Oh, and its a blood test case.

    I don’t know what our DA will do. We have a new head DA, and he quickly ran off all the old personnel and replaced them with his own people, and their attitude toward most things has been, in essence, that the rule simply do not apply to them. Based on that, I assume they will ignore my letter.

    I plan on getting someone to verify my client’s presence in Court on 3/25, and then at the next court date, I plan to start filing Motions to Dismiss with my letter to the DA and an Affidavit attesting to my client’s presence on 3/25.

    The purpose of the statute is clearly to minimize someone’s loss and/or expense associated with the seizure, and since this is a blood case and thus will result in L-E-N-G-T-H-Y delay due to the inability of the State lab to get results back in anything resembling a timely fashion, those losses/expenses will necessarily excessive before the case can be heard.

    I have no idea what will come of this, but I’m going to give it a shot. Ideally, I would like a dismissal, but for reasons outlined in the post, that seems pretty unlikely. But will the Court make the State proceed without blood test results? Will the Court return my client’s car to him pre-trial? Will the Court waive storage fees post trial if we win?

    There must be some remedy which can be fashioned, even if it is not dismissal.

    • I feel like you’re going to lose some credibility when you say “I plan to get someone to verify my client’s presence in court on 3/25.” If you’re claiming to be ready to proceed with trial, and you yourself are not there, then clearly you were not ready for trial, is going to be the state’s argument.

      • You misunderstood me. I will be there as I have several other cases on that day and am fully ready for trial. My client will be there as well. I plan to get another person to verify his presence that day in writing because I anticipate that sometime, down the road, when I am arguing my Motion to Dismiss, that our ADA will claim that the case couldn’t have been done that day because the wasn’t present.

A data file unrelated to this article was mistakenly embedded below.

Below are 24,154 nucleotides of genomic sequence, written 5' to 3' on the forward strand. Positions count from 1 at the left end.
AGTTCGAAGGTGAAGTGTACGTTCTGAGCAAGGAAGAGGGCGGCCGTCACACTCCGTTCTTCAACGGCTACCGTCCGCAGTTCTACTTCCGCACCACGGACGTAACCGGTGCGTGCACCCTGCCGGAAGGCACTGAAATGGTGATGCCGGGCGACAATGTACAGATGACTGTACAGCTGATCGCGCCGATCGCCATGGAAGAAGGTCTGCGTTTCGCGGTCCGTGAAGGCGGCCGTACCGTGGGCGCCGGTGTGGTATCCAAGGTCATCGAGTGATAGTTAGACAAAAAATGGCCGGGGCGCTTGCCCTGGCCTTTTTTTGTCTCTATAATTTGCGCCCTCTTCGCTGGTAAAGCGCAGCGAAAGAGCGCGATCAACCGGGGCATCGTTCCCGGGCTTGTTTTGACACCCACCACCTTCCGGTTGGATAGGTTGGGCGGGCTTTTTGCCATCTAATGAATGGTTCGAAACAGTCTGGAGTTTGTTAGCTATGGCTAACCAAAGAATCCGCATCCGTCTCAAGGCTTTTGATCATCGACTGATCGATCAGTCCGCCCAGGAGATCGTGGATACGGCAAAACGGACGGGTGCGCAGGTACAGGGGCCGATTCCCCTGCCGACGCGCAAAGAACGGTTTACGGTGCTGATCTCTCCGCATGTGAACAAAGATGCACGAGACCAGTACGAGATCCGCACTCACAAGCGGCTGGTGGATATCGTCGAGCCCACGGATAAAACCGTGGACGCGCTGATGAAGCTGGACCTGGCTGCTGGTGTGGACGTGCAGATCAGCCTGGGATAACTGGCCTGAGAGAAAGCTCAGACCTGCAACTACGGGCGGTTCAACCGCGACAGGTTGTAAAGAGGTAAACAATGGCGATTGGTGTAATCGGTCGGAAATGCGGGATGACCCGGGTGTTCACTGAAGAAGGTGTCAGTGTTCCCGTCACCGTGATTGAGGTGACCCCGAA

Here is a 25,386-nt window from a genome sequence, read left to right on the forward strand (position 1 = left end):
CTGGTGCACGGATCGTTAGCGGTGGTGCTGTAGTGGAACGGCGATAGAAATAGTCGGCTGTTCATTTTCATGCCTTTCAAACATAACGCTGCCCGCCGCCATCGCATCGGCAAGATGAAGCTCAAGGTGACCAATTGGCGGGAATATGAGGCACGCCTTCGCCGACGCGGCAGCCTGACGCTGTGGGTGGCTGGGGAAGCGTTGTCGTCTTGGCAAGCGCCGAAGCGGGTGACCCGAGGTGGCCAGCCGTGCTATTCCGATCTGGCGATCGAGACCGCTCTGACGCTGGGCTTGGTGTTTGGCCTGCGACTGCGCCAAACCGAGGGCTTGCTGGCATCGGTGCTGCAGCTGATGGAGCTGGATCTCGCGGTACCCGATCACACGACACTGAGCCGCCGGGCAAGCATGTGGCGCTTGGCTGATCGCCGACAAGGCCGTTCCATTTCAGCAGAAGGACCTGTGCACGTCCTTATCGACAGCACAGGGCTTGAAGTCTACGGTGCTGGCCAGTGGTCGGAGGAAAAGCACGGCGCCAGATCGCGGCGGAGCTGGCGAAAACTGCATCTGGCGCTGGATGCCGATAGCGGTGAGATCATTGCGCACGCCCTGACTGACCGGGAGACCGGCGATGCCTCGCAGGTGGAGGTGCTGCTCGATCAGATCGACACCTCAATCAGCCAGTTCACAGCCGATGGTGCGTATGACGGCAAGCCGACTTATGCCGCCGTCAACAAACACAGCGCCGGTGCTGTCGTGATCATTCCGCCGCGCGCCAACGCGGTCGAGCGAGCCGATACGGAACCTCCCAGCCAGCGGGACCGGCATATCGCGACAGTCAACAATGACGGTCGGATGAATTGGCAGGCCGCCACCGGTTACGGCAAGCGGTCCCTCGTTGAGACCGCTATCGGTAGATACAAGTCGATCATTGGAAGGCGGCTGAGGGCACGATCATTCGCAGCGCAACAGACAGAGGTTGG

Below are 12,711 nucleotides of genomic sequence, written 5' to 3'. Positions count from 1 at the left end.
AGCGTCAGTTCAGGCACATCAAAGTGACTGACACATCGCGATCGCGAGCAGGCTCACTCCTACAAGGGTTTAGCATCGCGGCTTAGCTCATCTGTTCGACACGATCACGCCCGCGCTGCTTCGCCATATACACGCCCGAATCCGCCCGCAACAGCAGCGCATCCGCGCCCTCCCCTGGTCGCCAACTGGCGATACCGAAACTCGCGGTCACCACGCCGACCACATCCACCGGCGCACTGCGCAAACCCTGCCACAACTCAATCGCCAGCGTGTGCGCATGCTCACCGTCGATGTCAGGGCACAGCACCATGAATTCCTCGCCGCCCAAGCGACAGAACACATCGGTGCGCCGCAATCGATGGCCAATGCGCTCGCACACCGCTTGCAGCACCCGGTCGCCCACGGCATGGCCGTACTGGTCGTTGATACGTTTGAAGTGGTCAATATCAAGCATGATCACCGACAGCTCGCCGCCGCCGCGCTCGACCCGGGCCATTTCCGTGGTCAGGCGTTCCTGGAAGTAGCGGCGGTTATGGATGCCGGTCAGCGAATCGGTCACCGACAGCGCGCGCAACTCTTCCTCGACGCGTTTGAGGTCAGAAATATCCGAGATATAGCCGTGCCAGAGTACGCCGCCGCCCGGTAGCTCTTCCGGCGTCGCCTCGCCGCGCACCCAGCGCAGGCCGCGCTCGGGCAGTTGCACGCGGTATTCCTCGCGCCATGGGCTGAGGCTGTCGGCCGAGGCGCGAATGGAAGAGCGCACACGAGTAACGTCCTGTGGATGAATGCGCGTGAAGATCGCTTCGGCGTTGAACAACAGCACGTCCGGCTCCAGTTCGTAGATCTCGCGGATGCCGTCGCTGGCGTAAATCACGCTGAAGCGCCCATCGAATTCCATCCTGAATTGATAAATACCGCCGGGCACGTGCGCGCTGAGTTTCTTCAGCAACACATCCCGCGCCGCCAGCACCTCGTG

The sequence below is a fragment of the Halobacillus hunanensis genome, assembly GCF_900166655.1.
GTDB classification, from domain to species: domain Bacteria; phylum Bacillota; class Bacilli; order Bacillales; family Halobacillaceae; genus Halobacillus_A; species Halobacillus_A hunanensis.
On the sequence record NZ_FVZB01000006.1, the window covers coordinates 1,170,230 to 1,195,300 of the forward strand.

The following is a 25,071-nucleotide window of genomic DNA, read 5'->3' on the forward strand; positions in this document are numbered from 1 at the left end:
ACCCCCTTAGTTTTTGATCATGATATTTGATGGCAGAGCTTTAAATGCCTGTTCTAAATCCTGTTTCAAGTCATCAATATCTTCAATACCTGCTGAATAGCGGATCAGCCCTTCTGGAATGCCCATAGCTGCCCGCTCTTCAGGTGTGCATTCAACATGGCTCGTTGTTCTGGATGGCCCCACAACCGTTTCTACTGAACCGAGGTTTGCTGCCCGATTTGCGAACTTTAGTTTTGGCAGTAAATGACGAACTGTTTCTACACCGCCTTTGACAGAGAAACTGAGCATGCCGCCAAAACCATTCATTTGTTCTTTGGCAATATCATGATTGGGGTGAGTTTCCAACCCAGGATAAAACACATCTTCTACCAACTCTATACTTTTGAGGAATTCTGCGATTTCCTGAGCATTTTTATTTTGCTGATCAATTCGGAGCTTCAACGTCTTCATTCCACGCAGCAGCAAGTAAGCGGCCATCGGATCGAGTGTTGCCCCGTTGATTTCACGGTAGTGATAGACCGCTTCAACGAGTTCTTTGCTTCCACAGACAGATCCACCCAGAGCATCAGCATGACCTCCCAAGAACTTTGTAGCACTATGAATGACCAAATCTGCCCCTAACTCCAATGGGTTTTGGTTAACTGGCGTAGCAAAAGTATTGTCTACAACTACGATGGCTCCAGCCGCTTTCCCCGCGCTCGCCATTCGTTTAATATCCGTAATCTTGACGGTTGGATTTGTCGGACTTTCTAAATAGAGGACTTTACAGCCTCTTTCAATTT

I don’t want to put myself in the position of becoming a witness to prove his presence in Court, so I’m going to ask another lawyer to fill that role.

        It will probably never be an issue, but just in case . . .

  3. Why isn’t there any discussion about when it’s the State that is requesting a continuance, not the defendant.

  4. Shea:
    Please reconsider this blog post, you lose credibility trying to excuse inexcusable violations of individual rights. This has nothing to do with Knoll as that was a right to gather evidence. The issue is the unconstitutional taking without due process. The legislature was very clear that to protect the due process rights of the defendant from whom a vehicle is seized, the trial must be set within 30 days (with very restrictive ability to continue the case). This provision is all that saves the taking from being an unconstitutional taking without due process of law. It is the savings provision, without it the Defendant loses his vehicle for an indefinite amount of time without a right to a hearing on the merits of the seizure.

    The statutory violation is a Due Process Violation and in addition constitutes punishment of the defendant The wrongful taking of property in violation of the law, and because of the DWI. The Defendant is the one with the rights being protected, not the State. To argue that the Defendant regular waives this when asking for court appointed counsel, or that there are ineffective defense attorneys, does not somehow even the score and make violating another person’s rights justifiable.

    Each individual citizen accused has a right to a hearing on the taking of property. This trial priority is set up to protect constitutional rights, if it were not there, and when it is not followed, the Statute becomes an unconstitutional taking because it does not afford the defendant a hearing on the issues of the taking. Please rethink this.
    Best wishes,
    Clarke

  5. This post misses a significant point in my mind. The statutory scheme essentially defines the due process rights. So, a violation of the statutory scheme is not a mere statutory violation. Further, the NCSC made very clear in State v Carter that Art. 1 Sec. 18 of the NC Constitution requires that rights in North Carolina have a remedy. Suppression is not a viable remedy, and immunity issues may well prevent a civil claim as a remedy. So, unless or until the GA crafts an appropriate statutory remedy the only remaining remedy under NC law would be dismissal of the criminal charges.